Gary K. Wolfe is Emeritus Professor of Humanities at Roosevelt University and a reviewer for Locus magazine since 1991. His reviews have been collected in Soundings (BSFA Award 2006; Hugo nominee), Bearings (Hugo nominee 2011), and Sightings (2011), and his Evaporating Genres: Essays on Fantastic Literature (Wesleyan) received the Locus Award in 2012. Earlier books include The Known and the Unknown: The Iconography of Science Fiction (Eaton Award, 1981), Harlan Ellison: The Edge of Forever (with Ellen Weil, 2002), and David Lindsay (1982). For the Library of America, he edited American Science Fiction: Nine Classic Novels of the 1950s in 2012, with a similar set for the 1960s forthcoming. He has received the Pilgrim Award from the Science Fiction Research Association, the Distinguished Scholarship Award from the International Association for the Fantastic in the Arts, and a Special World Fantasy Award for criticism. His 24-lecture series How Great Science Fiction Works appeared from The Great Courses in 2016. He has received six Hugo nominations, two for his reviews collections and four for The Coode Street Podcast, which he has co-hosted with Jonathan Strahan for more than 300 episodes. He lives in Chicago.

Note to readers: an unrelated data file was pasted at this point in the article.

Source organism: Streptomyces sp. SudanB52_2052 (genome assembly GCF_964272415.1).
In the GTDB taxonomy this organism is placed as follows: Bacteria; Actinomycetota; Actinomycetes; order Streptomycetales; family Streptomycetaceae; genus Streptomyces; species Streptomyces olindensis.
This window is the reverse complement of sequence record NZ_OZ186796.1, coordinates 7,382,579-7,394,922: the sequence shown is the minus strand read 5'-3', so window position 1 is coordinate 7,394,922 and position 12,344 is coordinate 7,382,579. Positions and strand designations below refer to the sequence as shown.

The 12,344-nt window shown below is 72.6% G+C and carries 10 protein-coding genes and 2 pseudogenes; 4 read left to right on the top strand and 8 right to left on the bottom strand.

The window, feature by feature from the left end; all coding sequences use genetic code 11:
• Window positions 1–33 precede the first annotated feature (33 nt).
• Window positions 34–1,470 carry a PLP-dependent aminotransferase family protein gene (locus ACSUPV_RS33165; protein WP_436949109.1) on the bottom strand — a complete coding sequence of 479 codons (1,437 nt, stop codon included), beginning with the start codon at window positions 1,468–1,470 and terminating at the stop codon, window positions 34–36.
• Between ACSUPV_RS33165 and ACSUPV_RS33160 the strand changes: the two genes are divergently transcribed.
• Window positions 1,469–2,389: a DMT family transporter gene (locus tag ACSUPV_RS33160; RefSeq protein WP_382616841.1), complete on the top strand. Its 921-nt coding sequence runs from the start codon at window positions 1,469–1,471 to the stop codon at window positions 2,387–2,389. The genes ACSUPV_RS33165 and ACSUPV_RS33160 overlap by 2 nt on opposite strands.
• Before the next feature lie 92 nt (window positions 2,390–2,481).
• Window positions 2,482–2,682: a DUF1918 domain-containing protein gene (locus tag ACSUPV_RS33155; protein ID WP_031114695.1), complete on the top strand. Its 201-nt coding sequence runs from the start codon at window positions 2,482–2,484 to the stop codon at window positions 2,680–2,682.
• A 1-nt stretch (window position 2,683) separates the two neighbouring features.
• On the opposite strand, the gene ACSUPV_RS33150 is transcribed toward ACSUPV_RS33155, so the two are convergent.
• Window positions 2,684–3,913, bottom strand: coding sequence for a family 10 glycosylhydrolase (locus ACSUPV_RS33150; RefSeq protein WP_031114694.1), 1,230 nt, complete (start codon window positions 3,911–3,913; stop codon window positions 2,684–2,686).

This review and more like it in the February 2021 issue of Locus.